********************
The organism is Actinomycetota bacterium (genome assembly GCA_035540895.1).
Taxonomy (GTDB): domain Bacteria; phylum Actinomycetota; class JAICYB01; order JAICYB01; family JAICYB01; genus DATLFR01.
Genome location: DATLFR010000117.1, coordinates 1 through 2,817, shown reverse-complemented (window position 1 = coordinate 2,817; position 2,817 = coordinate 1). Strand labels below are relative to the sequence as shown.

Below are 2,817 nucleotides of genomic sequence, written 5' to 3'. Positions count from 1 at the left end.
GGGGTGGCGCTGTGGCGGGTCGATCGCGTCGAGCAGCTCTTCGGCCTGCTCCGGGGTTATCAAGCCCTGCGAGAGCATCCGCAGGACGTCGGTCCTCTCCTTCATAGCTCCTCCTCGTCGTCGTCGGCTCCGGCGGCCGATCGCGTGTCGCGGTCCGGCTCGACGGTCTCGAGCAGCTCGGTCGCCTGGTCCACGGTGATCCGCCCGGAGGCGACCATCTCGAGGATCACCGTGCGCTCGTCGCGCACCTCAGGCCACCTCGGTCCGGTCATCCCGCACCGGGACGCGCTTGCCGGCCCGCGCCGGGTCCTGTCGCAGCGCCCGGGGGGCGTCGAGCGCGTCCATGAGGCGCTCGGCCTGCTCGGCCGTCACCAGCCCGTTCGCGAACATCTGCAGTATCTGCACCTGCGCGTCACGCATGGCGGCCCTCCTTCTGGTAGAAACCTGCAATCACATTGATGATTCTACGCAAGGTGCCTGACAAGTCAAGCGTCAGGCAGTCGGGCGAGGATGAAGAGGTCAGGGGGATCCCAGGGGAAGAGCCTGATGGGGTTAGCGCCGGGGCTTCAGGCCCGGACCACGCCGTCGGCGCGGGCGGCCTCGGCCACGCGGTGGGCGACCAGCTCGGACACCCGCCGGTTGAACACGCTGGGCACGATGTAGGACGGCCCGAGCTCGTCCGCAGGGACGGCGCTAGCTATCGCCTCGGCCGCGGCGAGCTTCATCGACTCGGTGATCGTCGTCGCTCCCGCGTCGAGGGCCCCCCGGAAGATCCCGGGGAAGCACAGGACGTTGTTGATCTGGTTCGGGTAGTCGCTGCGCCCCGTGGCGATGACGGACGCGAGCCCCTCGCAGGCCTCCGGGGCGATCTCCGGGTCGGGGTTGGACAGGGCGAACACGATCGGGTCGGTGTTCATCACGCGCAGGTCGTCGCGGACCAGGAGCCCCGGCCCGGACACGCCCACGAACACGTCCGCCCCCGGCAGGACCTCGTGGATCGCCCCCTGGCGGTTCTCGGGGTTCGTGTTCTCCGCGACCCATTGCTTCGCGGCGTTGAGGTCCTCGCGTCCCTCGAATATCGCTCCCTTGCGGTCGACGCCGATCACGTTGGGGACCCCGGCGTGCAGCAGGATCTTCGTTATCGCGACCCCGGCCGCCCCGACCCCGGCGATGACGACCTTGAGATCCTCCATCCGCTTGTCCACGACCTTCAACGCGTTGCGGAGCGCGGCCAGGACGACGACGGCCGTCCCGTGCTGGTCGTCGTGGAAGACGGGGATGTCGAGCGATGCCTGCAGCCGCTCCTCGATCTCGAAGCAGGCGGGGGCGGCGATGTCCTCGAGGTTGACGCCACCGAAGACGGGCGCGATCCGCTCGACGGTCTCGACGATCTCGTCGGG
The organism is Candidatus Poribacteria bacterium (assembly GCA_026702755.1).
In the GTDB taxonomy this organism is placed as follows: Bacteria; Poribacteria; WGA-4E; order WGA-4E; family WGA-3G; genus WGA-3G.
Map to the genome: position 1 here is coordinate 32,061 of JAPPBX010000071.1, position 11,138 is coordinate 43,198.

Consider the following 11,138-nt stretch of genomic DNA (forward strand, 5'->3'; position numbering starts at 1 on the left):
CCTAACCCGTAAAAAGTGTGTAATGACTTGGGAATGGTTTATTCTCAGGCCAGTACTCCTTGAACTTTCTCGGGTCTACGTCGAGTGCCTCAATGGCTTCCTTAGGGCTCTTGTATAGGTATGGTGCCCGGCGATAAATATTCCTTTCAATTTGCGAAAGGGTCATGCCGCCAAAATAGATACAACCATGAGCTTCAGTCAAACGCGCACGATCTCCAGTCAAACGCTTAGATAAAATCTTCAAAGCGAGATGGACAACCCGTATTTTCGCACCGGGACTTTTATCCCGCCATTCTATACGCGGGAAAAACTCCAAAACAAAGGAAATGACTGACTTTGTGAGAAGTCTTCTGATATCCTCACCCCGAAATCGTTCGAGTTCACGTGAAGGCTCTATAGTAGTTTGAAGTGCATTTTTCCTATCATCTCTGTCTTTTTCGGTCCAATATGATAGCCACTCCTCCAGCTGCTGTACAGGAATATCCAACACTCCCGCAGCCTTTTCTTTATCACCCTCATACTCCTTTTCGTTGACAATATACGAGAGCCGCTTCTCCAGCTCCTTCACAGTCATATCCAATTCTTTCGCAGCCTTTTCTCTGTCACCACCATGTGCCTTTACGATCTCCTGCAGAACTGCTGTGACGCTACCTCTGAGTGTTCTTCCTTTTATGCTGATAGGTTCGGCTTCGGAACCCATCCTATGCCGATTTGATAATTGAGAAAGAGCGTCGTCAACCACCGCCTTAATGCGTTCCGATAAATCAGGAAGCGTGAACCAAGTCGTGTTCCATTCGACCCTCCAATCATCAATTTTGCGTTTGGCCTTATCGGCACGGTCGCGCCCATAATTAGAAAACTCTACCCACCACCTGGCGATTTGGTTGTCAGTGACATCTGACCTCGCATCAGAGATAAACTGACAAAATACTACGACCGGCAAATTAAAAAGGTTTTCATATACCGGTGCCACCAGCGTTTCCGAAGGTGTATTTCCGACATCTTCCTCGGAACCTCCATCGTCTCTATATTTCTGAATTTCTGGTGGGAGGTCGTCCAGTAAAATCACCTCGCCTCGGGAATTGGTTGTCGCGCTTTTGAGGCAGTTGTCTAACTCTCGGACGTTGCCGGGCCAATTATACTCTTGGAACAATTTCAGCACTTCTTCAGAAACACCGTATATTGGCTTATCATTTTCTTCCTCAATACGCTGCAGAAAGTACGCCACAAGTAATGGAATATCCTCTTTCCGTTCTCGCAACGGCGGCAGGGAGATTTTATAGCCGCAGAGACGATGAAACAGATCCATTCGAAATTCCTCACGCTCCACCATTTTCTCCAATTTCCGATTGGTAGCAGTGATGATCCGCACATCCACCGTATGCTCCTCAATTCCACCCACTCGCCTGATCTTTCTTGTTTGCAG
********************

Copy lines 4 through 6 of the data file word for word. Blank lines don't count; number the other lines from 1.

Below are 2,817 nucleotides of genomic sequence, written 5' to 3'. Positions count from 1 at the left end.
GGGGTGGCGCTGTGGCGGGTCGATCGCGTCGAGCAGCTCTTCGGCCTGCTCCGGGGTTATCAAGCCCTGCGAGAGCATCCGCAGGACGTCGGTCCTCTCCTTCATAGCTCCTCCTCGTCGTCGTCGGCTCCGGCGGCCGATCGCGTGTCGCGGTCCGGCTCGACGGTCTCGAGCAGCTCGGTCGCCTGGTCCACGGTGATCCGCCCGGAGGCGACCATCTCGAGGATCACCGTGCGCTCGTCGCGCACCTCAGGCCACCTCGGTCCGGTCATCCCGCACCGGGACGCGCTTGCCGGCCCGCGCCGGGTCCTGTCGCAGCGCCCGGGGGGCGTCGAGCGCGTCCATGAGGCGCTCGGCCTGCTCGGCCGTCACCAGCCCGTTCGCGAACATCTGCAGTATCTGCACCTGCGCGTCACGCATGGCGGCCCTCCTTCTGGTAGAAACCTGCAATCACATTGATGATTCTACGCAAGGTGCCTGACAAGTCAAGCGTCAGGCAGTCGGGCGAGGATGAAGAGGTCAGGGGGATCCCAGGGGAAGAGCCTGATGGGGTTAGCGCCGGGGCTTCAGGCCCGGACCACGCCGTCGGCGCGGGCGGCCTCGGCCACGCGGTGGGCGACCAGCTCGGACACCCGCCGGTTGAACACGCTGGGCACGATGTAGGACGGCCCGAGCTCGTCCGCAGGGACGGCGCTAGCTATCGCCTCGGCCGCGGCGAGCTTCATCGACTCGGTGATCGTCGTCGCTCCCGCGTCGAGGGCCCCCCGGAAGATCCCGGGGAAGCACAGGACGTTGTTGATCTGGTTCGGGTAGTCGCTGCGCCCCGTGGCGATGACGGACGCGAGCCCCTCGCAGGCCTCCGGGGCGATCTCCGGGTCGGGGTTGGACAGGGCGAACACGATCGGGTCGGTGTTCATCACGCGCAGGTCGTCGCGGACCAGGAGCCCCGGCCCGGACACGCCCACGAACACGTCCGCCCCCGGCAGGACCTCGTGGATCGCCCCCTGGCGGTTCTCGGGGTTCGTGTTCTCCGCGACCCATTGCTTCGCGGCGTTGAGGTCCTCGCGTCCCTCGAATATCGCTCCCTTGCGGTCGACGCCGATCACGTTGGGGACCCCGGCGTGCAGCAGGATCTTCGTTATCGCGACCCCGGCCGCCCCGACCCCGGCGATGACGACCTTGAGATCCTCCATCCGCTTGTCCACGACCTTCAACGCGTTGCGGAGCGCGGCCAGGACGACGACGGCCGTCCCGTGCTGGTCGTCGTGGAAGACGGGGATGTCGAGCGATGCCTGCAGCCGCTCCTCGATCTCGAAGCAGGCGGGGGCGGCGATGTCCTCGAGGTTGACGCCACCGAAGACGGGCGCGATCCGCTCGACGGTCTCGACGATCTCGTCGGG
The organism is Candidatus Poribacteria bacterium (assembly GCA_026702755.1).